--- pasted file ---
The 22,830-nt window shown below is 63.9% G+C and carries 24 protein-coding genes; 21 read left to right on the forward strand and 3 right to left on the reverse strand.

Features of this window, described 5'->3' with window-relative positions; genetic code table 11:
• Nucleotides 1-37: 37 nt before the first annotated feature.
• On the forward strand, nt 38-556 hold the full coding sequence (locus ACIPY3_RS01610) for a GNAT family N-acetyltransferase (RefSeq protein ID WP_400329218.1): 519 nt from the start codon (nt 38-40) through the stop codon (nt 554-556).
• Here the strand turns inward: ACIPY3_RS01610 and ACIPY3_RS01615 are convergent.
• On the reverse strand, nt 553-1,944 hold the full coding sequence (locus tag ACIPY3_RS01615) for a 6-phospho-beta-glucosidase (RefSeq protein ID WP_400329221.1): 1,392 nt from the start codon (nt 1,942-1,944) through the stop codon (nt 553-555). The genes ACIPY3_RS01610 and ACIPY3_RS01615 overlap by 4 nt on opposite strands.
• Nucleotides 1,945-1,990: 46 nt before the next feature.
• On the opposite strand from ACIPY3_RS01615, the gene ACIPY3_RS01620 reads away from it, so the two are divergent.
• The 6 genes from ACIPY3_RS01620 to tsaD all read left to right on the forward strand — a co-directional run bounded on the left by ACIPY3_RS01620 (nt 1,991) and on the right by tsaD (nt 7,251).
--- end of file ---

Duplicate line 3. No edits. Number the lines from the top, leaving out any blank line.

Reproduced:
• Nucleotides 1-37: 37 nt before the first annotated feature.